All NLS candidates must be 16 years of age on or before exam day. They must also hold both a current Standard First Aid certification and Cardiopulmonary Resuscitation (CPR) certificate (sometimes restricted to those offered by the "Big Four": Canadian Red Cross, St. John Ambulance, Canadian Ski Patrol or The Lifesaving Society of Canada), or an Aquatic Emergency Care certificate and CPR certificate offered by the Lifesaving Society. This amounts to about 100 hours of prerequisite training before one begins training as a lifeguard in Canada.

Training options

The Lifesaving Society of Canada's NLS program exists in 4 separate specializations, or "options", based on operational settings: Pool, Waterpark, Waterfront and Surf.

The NLS Pool option is composed of "core" components, or basic skills and abilities required of all candidates in the NLS program. These core components address aquatic emergencies (rescue of drowning/non-swimmers, injuries from waterborne accidents, etc.), essential first aid skills, and proficiency in using aquatic emergency equipment (long spine-boards, etc.). Since the Pool option adequately prepares candidates to respond to general aquatic emergencies encountered in most aquatic facilities, employers requesting an NLS certification from potential lifeguard-applicants generally seek a Pool option certification, unless operational demands of the particular facility require one of the three other NLS options. Accordingly, the Pool option is the pre-requisite certification for specialized training of the three other NLS options.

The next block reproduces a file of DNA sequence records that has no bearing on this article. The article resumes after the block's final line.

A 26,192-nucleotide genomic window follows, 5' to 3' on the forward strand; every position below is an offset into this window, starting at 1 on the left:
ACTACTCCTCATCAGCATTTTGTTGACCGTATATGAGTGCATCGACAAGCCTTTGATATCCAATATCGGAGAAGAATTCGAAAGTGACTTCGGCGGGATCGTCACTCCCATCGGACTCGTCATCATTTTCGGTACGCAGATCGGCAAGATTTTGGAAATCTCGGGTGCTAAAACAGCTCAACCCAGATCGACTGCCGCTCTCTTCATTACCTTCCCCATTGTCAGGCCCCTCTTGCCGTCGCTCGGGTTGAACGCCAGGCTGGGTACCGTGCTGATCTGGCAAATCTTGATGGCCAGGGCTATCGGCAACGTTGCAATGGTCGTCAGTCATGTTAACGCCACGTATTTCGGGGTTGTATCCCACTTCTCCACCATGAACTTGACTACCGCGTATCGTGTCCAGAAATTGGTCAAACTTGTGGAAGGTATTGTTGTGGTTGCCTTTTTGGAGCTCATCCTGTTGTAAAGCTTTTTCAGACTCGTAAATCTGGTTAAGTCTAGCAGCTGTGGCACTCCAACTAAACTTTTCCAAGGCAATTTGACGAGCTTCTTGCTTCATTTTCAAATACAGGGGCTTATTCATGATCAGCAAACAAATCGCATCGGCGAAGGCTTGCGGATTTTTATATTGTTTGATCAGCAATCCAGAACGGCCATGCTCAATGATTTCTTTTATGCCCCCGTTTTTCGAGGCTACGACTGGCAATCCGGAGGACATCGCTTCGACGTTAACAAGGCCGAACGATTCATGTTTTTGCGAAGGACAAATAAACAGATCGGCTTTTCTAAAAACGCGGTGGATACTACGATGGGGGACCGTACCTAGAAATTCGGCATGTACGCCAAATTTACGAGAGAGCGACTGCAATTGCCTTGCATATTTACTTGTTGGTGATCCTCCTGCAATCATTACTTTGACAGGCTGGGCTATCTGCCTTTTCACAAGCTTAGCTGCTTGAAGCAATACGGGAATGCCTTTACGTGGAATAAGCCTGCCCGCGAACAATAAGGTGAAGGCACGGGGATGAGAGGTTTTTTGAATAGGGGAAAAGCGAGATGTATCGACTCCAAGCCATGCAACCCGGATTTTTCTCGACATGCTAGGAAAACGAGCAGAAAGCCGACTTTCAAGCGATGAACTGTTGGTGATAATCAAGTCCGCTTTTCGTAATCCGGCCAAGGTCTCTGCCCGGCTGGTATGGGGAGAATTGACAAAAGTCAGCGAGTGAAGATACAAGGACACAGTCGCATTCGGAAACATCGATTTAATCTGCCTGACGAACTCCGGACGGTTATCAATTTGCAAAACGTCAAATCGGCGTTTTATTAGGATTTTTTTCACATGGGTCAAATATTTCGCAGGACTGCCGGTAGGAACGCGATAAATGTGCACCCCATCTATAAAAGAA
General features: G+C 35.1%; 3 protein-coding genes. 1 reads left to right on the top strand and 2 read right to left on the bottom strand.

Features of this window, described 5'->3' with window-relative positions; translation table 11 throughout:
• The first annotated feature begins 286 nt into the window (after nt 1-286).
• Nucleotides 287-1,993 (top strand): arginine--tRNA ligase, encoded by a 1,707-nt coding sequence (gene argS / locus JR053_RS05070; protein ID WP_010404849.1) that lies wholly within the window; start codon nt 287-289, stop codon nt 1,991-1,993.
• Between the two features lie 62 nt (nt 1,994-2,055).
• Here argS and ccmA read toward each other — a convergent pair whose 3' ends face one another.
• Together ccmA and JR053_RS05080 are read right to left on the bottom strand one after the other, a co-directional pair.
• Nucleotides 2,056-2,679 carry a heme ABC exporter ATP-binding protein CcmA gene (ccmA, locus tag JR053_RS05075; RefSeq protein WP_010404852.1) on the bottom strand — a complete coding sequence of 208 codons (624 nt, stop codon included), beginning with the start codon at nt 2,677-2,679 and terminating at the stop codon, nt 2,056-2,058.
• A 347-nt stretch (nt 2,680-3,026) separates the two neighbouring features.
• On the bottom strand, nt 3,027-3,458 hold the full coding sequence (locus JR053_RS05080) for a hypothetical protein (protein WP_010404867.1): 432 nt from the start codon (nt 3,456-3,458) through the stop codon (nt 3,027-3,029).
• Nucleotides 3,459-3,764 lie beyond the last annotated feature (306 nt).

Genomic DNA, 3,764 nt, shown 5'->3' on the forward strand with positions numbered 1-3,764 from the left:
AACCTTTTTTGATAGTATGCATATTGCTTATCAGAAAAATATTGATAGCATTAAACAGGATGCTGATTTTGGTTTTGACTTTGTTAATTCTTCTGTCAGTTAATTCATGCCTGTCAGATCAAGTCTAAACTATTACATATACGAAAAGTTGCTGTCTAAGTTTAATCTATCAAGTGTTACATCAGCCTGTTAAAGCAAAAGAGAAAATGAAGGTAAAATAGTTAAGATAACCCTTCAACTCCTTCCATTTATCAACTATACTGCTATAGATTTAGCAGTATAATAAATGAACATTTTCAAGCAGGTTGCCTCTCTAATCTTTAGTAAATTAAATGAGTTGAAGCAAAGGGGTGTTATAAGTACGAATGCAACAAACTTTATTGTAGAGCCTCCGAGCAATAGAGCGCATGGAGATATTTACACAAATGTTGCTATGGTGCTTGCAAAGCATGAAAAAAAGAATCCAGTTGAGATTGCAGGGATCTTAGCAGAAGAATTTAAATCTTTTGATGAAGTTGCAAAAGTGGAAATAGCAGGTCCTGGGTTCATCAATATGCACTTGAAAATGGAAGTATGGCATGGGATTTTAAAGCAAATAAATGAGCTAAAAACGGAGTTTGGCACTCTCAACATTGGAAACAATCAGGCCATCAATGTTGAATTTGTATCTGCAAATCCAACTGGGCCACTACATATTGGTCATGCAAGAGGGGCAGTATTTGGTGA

The NLS Waterpark option is the certification required to provide lifeguarding services in leisure parks equipped with fixed water features. These features include wave pools, water slides, and zero-depth "beach" landings/entryways, all of which present particular variations in rescue procedures than those found in the Pool/core components, and thus builds upon the basic skills and essential Pool/core components which candidates are certified with.

The NLS Waterfront option trains lifeguards for rescues on beaches with calm water, lakes or calm ocean conditions, differentiated from the previous two options from operation in an outdoor, rather than controlled indoor, environment.

The NLS Surf option trains lifeguards with rescue techniques for locations which experience surf conditions quite regularly. Because of the rarity of surf beaches in Canada, the Surf option has only been instructed in two locations in the country, one in Tofino, BC; the other in Nova Scotia, and only during specific times of the year. The Surf option program was developed in conjunction with representatives of Australia's surf lifeguards.

Provincial variations in NLS rescue techniques and operation exist, yet all the fundamental skills, knowledge and abilities of the NLS program are standardized across Canada for all potential and practicing lifeguards. For example, lifeguards in British Columbia and the Yukon retain a "targeted responder" status in their Cardiopulmonary Resuscitation (CPR) standards, whereas those in other provinces have a "lay rescuer" status. Another example is several eastern provinces requiring lifeguards to carry buoyant rescue aids, such as a torpedo buoy or PFD, while on duty.

References